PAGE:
In Espying Heaven, small sets of illustrations show us examples of Kempe windows depicting particular subjects of different dates, and hint at the possibilities of making such comparisons. Of the largest stained glass firms, only Morris & Co. have been subject to the forensic indexing of designs and cartoons (published by A.C. Sewter in 1974), but with Philip Collins’ published Corpus of Kempe windows of 2000, much of the groundwork for such a task has been done. An online version of this, subject-indexed and with images, could really help us appreciate Kempe’s variety and ingenuity, as well as the necessity and extent to which designs were adapted and repeated.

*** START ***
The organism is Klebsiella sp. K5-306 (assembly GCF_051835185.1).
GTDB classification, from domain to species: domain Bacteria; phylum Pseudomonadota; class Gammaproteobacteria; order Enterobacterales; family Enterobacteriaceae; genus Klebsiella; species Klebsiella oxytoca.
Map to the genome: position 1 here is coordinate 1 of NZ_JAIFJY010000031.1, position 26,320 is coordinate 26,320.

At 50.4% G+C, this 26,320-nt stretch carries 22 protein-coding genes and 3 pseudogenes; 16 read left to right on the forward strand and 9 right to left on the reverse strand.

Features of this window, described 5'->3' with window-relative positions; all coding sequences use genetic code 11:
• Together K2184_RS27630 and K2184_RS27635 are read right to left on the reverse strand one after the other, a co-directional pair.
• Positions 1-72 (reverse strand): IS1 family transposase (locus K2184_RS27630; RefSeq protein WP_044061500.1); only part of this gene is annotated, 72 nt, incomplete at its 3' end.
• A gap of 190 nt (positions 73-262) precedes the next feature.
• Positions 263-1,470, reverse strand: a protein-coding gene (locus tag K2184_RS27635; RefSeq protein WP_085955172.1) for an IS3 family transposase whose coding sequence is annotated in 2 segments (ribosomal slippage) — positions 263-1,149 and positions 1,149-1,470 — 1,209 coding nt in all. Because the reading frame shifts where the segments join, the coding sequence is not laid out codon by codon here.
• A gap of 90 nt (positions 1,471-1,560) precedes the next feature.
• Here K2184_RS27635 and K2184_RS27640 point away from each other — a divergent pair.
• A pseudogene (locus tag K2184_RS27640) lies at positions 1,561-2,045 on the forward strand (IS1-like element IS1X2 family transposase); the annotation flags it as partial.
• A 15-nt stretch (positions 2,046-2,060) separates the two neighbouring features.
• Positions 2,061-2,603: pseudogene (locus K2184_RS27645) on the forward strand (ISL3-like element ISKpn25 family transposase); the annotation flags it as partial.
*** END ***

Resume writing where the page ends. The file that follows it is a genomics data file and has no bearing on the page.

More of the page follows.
In the meantime, the online Stained Glass in Wales catalogue remains the only place where it is possible to search for particular subjects by Kempe in order to compare them (or indeed those by other artists and firms). I was also grateful to the Kempe Trust for their financial assistance that enabled me to add more Kempe windows to the catalogue in 2018. Unfortunately it’s still not complete in its coverage of Kempe’s windows and presently restricted to Wales, as funding applications to expand the catalogue to cover other areas have not met with success.
These two books have much to offer to improve our understanding of Kempe’s work and those that he worked with. To order the books visit Lutterworth Press.